Demonstration of DVD+RW Drives at CeBIT Ignites the Latest Format Wars

Last week, Hewlett-Packard, Mitsubishi, Philips, Ricoh, Sony, and Yamaha demonstrated the read and write capabilities of a prototype DVD-ReWritable (DVD+RW) drive at CeBIT '98. This was the first public demonstration of the write capabilities of the DVD+RW format, which has sparked controversy in recordable DVD circles. Product prototypes based on the DVD+RW specification are expected to reach US markets by this fall.

A competing, noncompatible recordable DVD format, DVD-RAM, has already been announced by Hitachi and Matsushita, who, along with Toshiba, plan to ship products in the near future.

The DVD+RW drives will provide users with 3GB of removable data-storage capacity and will use MultiRead technology to read CD-ROM, CD-R, and CD-RW media. The technology, jointly developed by HP, Philips, and Sony, is based on the Phase-Change ReWritable format specifications adopted by the announcing companies.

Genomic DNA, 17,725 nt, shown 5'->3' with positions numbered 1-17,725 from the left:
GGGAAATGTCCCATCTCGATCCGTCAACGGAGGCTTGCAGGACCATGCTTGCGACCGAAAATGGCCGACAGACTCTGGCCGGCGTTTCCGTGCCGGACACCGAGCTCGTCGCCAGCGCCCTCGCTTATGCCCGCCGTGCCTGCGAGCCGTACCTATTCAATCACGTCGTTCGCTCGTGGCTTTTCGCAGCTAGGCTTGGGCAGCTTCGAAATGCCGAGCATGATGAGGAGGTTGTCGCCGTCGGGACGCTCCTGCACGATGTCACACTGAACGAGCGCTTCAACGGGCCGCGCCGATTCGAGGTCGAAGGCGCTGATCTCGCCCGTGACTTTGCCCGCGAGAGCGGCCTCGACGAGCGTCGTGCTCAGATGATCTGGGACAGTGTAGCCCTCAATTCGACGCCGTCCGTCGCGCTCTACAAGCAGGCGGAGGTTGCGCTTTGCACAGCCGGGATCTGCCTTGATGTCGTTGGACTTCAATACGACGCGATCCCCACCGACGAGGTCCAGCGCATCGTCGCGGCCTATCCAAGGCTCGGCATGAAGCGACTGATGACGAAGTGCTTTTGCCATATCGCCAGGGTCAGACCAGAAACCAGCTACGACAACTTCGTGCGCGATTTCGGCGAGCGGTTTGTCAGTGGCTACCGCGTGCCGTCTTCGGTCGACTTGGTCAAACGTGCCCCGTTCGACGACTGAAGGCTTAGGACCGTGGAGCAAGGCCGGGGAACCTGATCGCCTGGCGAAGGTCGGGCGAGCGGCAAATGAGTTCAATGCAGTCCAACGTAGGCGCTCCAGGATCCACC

The six participating companies represent more than 75% of the CD-Recordable and CD-ReWritable worldwide market, according to Santa Clara Consulting, a California-based consulting group.

With the growing trend toward multimedia documents, which require large amounts of disc space, recordable DVD will offer the ability to create, share, store, and access these content-rich documents easily using a single disc.

According to a press release from the six companies, the DVD+RW specification is based on input from a wide range of sources, including end-users, PC manufacturers, CD- and DVD-ROM drive manufacturers, media manufacturers, and software developers. The DVD specification is designed to offer larger data-storage and distribution markets a smooth migration path from CD to DVD, preserving customers' existing CD- and DVD-ROM investments.

The DVD+RW format does not require a cartridge or caddy. However, it does provide specifications for an optional CD-compatible caddy for additional media protection, if such protection is needed in harsh-use customer environments such as auto-repair shops or emergency rooms. The DVD+RW specification is an open format and has been submitted to ECMA, an international standards body, for review and adoption.